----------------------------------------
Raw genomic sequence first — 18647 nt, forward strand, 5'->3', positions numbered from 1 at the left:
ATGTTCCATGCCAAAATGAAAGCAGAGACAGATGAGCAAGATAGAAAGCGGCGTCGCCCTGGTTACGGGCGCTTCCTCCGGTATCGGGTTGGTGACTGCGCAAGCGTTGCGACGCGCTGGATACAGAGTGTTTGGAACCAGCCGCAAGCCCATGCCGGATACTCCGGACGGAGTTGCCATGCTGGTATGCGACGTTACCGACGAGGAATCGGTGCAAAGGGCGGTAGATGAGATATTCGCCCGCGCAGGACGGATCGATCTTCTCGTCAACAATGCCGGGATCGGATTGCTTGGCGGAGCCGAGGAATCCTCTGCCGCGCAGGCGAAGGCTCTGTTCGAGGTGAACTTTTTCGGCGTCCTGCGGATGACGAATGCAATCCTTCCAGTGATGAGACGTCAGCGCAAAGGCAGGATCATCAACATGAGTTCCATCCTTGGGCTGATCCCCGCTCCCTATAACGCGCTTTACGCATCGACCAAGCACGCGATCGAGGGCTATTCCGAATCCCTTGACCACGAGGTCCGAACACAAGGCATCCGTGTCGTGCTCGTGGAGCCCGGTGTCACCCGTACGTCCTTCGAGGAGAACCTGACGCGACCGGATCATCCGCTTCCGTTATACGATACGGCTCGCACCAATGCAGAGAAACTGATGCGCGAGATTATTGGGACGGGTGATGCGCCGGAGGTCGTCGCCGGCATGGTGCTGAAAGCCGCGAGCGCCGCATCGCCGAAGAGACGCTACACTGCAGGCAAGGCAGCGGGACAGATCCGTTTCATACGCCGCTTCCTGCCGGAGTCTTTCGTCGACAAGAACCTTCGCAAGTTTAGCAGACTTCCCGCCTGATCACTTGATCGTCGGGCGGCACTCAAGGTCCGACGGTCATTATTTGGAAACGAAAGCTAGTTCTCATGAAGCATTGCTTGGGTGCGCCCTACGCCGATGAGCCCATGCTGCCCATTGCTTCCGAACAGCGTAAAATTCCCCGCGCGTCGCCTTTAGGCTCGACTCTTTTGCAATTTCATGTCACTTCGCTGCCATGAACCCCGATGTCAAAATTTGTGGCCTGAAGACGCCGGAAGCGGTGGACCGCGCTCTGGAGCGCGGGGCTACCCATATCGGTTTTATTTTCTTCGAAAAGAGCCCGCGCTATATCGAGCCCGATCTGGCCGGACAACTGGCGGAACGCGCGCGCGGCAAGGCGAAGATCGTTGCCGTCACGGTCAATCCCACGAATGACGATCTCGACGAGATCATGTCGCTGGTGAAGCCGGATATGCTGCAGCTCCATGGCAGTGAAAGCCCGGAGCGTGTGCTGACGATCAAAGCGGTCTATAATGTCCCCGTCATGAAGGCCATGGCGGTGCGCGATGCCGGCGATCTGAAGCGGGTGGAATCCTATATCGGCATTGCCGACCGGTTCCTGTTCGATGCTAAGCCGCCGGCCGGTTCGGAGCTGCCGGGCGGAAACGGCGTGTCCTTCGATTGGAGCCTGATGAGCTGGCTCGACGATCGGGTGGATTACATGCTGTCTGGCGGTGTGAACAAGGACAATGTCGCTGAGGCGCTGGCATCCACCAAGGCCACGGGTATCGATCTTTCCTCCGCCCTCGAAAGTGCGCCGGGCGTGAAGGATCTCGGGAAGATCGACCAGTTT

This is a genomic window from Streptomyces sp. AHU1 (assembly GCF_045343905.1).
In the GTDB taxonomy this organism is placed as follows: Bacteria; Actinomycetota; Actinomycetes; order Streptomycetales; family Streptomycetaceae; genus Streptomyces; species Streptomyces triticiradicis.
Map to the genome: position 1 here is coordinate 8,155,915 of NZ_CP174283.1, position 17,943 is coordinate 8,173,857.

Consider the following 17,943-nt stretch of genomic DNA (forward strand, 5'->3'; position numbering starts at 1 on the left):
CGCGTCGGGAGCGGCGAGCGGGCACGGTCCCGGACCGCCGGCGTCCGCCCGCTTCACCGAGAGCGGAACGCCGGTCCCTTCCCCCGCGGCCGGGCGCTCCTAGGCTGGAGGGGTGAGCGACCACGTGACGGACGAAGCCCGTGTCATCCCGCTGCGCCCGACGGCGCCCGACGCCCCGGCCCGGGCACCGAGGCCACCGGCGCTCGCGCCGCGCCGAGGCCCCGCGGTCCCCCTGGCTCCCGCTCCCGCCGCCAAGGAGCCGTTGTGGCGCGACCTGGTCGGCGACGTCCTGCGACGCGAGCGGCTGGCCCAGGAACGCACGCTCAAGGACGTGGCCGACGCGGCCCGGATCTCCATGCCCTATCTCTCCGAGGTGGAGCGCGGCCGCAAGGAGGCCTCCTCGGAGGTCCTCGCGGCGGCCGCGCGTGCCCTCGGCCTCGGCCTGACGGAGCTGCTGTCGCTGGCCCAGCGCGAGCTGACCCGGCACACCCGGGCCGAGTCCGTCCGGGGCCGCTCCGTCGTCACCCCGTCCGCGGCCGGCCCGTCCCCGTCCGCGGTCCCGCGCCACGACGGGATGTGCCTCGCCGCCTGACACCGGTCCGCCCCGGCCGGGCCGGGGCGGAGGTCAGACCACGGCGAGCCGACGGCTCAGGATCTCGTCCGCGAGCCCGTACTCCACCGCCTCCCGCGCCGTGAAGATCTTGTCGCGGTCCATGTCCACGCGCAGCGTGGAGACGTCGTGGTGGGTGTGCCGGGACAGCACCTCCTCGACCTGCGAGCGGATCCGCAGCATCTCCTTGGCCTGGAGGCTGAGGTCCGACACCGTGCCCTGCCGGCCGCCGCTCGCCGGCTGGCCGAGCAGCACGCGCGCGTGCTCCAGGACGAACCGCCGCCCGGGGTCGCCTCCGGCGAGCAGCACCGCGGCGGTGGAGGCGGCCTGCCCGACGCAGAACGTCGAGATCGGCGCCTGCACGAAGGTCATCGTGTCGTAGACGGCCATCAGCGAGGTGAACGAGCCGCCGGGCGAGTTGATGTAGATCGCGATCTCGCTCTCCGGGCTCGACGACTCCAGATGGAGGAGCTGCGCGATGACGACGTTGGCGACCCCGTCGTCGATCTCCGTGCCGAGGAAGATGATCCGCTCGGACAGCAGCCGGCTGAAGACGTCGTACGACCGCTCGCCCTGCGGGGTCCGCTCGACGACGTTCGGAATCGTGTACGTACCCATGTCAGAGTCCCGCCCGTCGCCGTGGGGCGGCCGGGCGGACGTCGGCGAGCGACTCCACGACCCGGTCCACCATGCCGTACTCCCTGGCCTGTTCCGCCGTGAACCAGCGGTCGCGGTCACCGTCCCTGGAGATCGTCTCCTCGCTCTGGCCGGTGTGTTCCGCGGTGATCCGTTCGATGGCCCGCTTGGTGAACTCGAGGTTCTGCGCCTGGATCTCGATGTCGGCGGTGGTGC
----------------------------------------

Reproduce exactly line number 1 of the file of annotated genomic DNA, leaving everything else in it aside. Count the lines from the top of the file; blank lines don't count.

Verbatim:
Raw genomic sequence first — 18647 nt, forward strand, 5'->3', positions numbered from 1 at the left: